“Surfing is a partnership with nature. The sensation of interacting with the sea through surfing has confirmed psychological as well as physical benefits.”


Born into a pioneering Irish surf family, Easkey Britton’s life has always revolved around surfing and the ocean. A five-time Irish National Surfing Champion, Easkey has ridden some of the biggest waves in Ireland and is always chasing cold water mountains. However, there is more to Easkey than just surfing; she has a PhD in Environment and Society and passionate about helping people better understand each other and the environment through their connection with the sea. I spoke to Easkey about her belief that surfing can be a metaphor for life, the health benefits of surfing, her involvement in establishing Iran's first surf club, how surfing can empower vulnerable power, pollution levels in our oceans, the projects she has planned for 2017, and her ideal Sunday. 

Does your passion for surfing, the ocean and nature stem from your childhood experiences?

The sea and surfing have been constant forces in my life for as long as I can remember. I grew up on the north-west coast of Ireland, born into a pioneering surfing family, named after a surf break that has its roots in the Gaelic (old Irish) for fish! 

I heard you once say surfing is a metaphor for life. What do you mean by that?

For me, surfing is my active metaphor for life. A lot of what I do is exploring how to apply lessons learned from the surf into everyday life ashore. One way this happens is through mindfulness. Surfing, for me, is very much about mindfulness-in-movement. If I truly get why I surf, it’s because we enter this heightened sense of awareness - a flow state where, if even just for a moment there’s complete focus and immersion in the present. It’s an incredible antidote in a world of constant distraction. Water itself has been considered a powerful life-metaphor for millennia, with Taoist Lao Tzu writing in 6th century BC how, “Nothing in the world is softer than water. But for attacking the hard, the unyielding, it has no equal.” It’s this philosophy that underpins my work.

Do the health benefits of surfing go beyond just the physical? 

Yes, as well as it being something surfers might intuitively know or feel there is a growing body of evidence that highlights just how profoundly we are impacted by water, especially the sea and surfing. This is something I look at in more depth through my research on the NEAR-Health project at the National University of Ireland, Galway, that explores the interconnections between nature, health and wellbeing.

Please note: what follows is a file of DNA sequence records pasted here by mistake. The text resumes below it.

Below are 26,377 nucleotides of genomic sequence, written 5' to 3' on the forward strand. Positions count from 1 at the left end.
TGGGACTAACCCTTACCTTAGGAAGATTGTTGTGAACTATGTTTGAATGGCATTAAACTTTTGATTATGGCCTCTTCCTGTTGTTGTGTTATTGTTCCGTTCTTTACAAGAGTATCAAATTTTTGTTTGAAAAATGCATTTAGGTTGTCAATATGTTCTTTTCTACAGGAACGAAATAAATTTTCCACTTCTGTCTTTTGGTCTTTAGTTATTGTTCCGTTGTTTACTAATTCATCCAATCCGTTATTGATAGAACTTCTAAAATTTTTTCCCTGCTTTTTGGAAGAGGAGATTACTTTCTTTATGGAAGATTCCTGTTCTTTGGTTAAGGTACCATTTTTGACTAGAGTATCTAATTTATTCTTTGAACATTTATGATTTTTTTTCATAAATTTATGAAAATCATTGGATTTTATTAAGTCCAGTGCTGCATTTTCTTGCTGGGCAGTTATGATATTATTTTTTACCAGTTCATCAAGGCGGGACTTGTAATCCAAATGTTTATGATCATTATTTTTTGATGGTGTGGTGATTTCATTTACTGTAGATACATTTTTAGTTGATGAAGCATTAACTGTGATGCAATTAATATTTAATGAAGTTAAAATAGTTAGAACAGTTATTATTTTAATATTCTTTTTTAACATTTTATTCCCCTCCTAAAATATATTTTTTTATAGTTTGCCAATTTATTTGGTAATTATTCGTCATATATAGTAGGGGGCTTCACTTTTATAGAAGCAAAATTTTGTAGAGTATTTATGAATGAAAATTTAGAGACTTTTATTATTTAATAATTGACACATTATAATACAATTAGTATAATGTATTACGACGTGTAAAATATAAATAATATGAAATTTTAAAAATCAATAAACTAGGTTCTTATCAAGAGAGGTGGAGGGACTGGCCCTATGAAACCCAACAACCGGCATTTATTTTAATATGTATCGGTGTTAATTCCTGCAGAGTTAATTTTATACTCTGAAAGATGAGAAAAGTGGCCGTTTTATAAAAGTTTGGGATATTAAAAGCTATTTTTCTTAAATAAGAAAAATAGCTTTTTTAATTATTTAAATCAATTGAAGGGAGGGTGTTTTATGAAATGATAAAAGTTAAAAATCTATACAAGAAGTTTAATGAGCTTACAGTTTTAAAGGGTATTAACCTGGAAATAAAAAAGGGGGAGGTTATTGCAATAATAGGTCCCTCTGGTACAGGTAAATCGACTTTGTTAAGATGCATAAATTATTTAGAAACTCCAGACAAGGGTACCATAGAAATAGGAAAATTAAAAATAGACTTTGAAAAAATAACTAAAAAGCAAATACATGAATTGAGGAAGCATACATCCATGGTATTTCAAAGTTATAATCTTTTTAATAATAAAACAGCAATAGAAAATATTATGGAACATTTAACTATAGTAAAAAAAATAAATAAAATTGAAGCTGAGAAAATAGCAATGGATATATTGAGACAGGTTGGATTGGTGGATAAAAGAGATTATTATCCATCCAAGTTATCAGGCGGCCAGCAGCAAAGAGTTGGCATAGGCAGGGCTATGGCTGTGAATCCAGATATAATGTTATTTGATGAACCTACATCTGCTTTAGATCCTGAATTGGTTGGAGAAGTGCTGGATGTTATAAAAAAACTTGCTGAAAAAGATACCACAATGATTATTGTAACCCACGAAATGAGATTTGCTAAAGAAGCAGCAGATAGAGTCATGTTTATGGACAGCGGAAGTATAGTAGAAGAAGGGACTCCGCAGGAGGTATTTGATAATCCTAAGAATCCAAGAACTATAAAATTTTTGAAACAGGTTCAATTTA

Surfing is a partnership with nature. The sensation of interacting with the sea through surfing has confirmed psychological as well as physical benefits. Part of the health benefits are linked to the fact that it is challenging. It’s also dynamic and you’re always learning. Different coasts, winds, currents, seasons mean you are constantly adapting, which has considerable health benefits for both body and mind. While surfing, you have to think quickly in response to nature, learn to let go of the need to be in control and become aware of your environment.

And then there’s research on the effect of negative ions released by breaking waves that are believed to alter our biochemistry and light up our mood, relieving stress. Even living near the coast can make us healthier. That said, these positive health benefits make it all the more urgent and important that we address the risks posed by a lack of ocean literacy, and health risks associated with poor water quality.

How can surfing and creative expression empower vulnerable people? 

At the core of what I do is helping people better understand each other and the environment through our connection with the sea. I think it can help all of us with the vulnerabilities or insecurities we face. The crisis of our time is the rise of mental health issues, with at least 1 in 5 young people in Ireland experiencing a mental disorder (it’s thought this figure is largely underestimated due to stigma). An outdoor, aquatic experience like surfing can take us out of our heads and into the sensory world of our bodies, helping us break free from negative thought patterns. We are immersed in an unpredictable environment that allows us to find our edge, our aliveness. Surfing itself is a creative process - I like to think of it as a form of water-dancing where we move in relationship to the wave, drawing lines like an artist would on a canvas.

What inspired you to found Iran's first surf club and what were the biggest challenges?